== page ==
Paul Peloquin and Linda Johnson are travelling by plane from Ottawa to Amsterdam. It’s been awhile since the couple has left the country.
“We went to Mexico just before COVID started, that was a good trip,” Johnson said.
Now, for the first time in years, their flight out of Canada looks nearly the same as the last time they were on board a plane.
For those arriving at the airport or train station, the rules have changed, marking the end to Canada’s travel COVID-19 rules. That means masking on planes and trains is optional, travellers will not have to use the ArriveCAN app when crossing the border, undergo COVID testing, quarantine or show proof of vaccination.
“It’s nice not to wear masks or fill out forms,” said Sally Hobbs, travelling back to the UK after visiting family for a few weeks in Ottawa. She hopes the change will speed up the process at the airport.
“ArriveCan forms quite lengthy to fill out especially with all of us, so it’s nice to go back with one document… a passport,” said Hobbs.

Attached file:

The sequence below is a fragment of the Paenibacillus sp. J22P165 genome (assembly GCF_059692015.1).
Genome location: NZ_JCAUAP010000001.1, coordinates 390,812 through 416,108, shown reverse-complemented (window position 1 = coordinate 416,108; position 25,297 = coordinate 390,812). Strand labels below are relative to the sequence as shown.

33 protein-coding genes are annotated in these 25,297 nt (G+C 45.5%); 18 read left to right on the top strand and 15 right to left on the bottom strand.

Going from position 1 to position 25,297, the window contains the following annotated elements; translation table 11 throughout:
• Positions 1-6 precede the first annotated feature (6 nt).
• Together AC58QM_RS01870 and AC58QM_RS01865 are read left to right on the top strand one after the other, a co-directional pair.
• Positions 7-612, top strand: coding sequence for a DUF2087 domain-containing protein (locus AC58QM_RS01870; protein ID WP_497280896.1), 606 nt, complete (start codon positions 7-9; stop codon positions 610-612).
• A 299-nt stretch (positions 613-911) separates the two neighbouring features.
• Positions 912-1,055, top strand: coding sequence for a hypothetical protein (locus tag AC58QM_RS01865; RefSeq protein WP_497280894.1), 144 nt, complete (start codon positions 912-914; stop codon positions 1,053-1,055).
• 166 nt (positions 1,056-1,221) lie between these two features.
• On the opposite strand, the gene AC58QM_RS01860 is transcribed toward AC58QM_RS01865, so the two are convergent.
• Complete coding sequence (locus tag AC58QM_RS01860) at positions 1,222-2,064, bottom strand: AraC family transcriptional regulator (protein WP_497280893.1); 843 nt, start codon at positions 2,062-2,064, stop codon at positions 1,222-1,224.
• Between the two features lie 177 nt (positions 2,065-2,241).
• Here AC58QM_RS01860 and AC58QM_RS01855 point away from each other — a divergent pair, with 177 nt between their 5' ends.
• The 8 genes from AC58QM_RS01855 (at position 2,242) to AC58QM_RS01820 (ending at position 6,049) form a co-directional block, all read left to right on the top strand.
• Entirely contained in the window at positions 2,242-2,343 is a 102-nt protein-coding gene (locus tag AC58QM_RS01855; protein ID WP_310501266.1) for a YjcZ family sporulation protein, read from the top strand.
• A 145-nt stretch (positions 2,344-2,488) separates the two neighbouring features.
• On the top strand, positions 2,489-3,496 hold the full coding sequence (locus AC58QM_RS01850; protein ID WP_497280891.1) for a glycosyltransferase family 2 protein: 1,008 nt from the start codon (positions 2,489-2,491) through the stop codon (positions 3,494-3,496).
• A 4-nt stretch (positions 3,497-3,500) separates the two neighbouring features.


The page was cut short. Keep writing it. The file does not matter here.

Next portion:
But when it comes to masks, several travellers are erring on the side of caution.
“I’m just not ready yet, I’m going to keep my mask on when I travel,” Lynn Coward said.
“It’s a preference for me (to keep my mask on)”, said Lisa Turner. “COVID is still spreading.”
COVID-19 rules at the border expire as Canadians brace for another wave of the virus. Ottawa Public Health says wastewater levels are high and increasing, higher than it was during the Omicron wave in the winter. The Montfort Hospital imposed visitor restrictions because of the rise in COVID numbers.
“To no one’s surprise we are seeing a rise in cases,” said Infectious Diseases Specialist Dr. Isaac Bogoch.
Health officials say in addition to masking up in crowded spaces, getting a booster shot would help curb the spread.
“I think the key here is to get as many people, especially those over the age of 60 boosted,” Bogoch. “Our health care system is extraordinarily stretched and we’re already having challenges and this will go a long way keeping people out of hospital.”
Back at the Ottawa International Airport, Peloquin and Johnson walk towards security. They aren’t wearing masks yet, but are planning to put them on when they board the plane.
“I think we’re going to wear a mask in a crowded place, otherwise keep our distance. We have 14 days on the road, we don’t want to get sick halfway through,” said Peloquin.
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